Congratulations! All of you have proven that gender bias still exists. As someone who grew up in Arkansas, I have heard these exact arguments put forward to demonstrate the "victim" status of white people in the face of efforts toward racial equality, too. And you even borrow language from Rush Limbaugh! Too bad you can't be more original in your efforts to protect your privilege.

8. amnirov - October 30, 2009 at 10:21 am

har har har... fidomere has just provided an awesome example of the argumentum ad hitlerum. Nice try, but you just lost.

9. boredwithacademia - October 30, 2009 at 12:12 pm

Studies like this are the reason why academia is rapidly becoming a preserve for unappealing, embittered, and (often) unhappily single middle aged women. I don't think it's an accident that this corresponds with academia's shrinking relevance to the way people - even college-educated ones - think, live, and function.

10. silverarrow - October 30, 2009 at 02:17 pm

boredwithacademia, actually, doesn't that statement about unappealing, embittered, and (often) unhappily single middle-aged women kind of reinforce the whole notion that there is gender bias against women in higher learning? Sure, you guys offer your own anacedotal evidence of where you too, have experienced gender bias in areas of higher learning, but that doesn't preclude the fact that women too, experience it on a day-to-day basis.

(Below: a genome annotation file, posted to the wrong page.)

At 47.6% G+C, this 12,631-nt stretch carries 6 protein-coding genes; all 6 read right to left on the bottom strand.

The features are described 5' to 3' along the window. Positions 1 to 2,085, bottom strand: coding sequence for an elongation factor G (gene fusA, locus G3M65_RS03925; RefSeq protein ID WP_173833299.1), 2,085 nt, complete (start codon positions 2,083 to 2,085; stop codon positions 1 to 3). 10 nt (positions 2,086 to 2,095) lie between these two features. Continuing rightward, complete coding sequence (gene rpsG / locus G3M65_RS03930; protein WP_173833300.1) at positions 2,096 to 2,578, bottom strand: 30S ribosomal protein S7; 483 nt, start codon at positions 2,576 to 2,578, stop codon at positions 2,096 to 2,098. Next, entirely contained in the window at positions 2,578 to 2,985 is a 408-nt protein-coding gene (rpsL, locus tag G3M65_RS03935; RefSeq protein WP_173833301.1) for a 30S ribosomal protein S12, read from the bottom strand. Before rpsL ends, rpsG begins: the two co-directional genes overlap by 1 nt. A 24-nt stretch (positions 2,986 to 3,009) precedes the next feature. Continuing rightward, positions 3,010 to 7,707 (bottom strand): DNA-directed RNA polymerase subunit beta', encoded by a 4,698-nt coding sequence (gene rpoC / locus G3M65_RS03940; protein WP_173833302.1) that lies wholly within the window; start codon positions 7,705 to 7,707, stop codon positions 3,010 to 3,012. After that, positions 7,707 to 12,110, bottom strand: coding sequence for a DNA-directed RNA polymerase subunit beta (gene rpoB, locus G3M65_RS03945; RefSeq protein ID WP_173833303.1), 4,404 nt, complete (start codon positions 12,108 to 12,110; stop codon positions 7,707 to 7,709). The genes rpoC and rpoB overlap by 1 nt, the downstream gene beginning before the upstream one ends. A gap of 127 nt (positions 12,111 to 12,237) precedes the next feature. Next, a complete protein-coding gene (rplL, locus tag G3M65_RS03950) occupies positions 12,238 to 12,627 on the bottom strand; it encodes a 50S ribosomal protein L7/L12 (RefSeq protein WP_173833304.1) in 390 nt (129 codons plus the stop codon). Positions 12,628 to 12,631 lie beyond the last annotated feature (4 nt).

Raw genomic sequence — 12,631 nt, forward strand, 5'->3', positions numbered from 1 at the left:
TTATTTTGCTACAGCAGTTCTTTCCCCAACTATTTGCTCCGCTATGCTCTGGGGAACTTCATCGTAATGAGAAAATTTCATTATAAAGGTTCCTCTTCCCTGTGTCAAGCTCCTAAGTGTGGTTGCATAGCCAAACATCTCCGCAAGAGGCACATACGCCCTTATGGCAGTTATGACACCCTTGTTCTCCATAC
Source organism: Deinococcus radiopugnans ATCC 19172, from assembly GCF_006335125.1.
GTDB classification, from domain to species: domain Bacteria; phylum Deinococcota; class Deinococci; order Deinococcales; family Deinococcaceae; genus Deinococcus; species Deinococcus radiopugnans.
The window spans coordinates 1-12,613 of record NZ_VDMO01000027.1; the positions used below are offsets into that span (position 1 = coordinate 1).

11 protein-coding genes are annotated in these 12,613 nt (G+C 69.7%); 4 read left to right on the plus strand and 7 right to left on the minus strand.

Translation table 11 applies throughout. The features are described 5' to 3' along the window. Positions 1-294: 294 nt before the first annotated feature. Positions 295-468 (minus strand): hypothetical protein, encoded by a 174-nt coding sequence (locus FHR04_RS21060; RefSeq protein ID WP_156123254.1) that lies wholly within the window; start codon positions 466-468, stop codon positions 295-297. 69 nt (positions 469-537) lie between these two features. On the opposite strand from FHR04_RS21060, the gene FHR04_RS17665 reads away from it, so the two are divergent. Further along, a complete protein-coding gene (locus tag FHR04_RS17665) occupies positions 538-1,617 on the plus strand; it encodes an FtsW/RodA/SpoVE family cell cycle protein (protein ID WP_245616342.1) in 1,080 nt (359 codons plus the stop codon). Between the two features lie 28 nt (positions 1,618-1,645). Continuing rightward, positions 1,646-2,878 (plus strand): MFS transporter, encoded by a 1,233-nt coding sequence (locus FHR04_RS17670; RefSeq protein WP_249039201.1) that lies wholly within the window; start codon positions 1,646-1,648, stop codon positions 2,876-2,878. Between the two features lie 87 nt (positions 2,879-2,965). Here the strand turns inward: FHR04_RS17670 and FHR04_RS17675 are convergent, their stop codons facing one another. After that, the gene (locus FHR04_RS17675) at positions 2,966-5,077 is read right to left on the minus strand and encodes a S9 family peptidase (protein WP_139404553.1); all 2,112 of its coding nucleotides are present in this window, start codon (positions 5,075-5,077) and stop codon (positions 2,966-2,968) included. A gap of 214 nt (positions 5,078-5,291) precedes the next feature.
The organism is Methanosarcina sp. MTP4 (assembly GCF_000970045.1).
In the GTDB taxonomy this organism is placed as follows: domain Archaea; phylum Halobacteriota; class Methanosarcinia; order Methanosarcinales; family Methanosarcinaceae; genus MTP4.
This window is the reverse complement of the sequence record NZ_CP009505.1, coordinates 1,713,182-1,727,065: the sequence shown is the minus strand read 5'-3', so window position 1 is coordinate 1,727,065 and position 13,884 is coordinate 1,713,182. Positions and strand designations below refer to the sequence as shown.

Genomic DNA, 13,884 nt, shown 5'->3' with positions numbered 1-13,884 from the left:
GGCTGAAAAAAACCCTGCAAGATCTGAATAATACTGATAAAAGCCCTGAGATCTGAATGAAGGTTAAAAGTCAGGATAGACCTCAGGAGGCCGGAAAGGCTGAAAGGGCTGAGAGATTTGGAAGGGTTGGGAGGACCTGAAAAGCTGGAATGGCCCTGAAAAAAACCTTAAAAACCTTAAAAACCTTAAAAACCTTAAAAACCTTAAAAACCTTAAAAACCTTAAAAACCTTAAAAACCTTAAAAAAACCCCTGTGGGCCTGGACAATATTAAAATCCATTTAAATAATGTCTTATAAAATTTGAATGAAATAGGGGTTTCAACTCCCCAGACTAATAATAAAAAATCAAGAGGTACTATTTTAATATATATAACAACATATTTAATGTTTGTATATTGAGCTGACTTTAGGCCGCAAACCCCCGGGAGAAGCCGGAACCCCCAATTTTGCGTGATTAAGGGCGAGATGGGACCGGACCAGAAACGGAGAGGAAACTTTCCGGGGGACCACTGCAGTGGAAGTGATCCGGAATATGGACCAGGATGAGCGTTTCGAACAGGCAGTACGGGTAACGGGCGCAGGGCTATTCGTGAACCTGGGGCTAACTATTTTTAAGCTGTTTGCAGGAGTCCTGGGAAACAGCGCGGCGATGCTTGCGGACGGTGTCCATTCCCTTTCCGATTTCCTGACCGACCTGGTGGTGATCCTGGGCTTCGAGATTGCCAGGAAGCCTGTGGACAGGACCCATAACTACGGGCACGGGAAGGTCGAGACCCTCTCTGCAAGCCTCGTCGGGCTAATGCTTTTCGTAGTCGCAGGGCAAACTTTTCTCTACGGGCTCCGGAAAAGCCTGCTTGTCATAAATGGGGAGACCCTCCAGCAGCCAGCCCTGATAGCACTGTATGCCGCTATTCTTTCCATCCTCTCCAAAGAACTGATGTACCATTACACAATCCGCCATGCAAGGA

Well, if it makes you feel better, here's a case of a guy who sued and won in a case of reverse discrimination: http://chronicle.com/article/Part-Time-Instructor-Wins-/25533/

11. minnesotan - October 30, 2009 at 04:43 pm

Gah! Quit saying reverse discrimination. It's as ignorant as the term 'reverse' racism. The 'reverse' of discrimination and racism is equity. Therefore discrimination against men and racism against whites is quite the opposite!

You're setting up a system where all racism is white versus other, all discrimination is male verus other. This is hardly the reality.

12. 22108469 - October 30, 2009 at 05:21 pm

Sheesh. In the words of someone wise, "Life is hard, then you die."

13. smitty1 - October 30, 2009 at 05:41 pm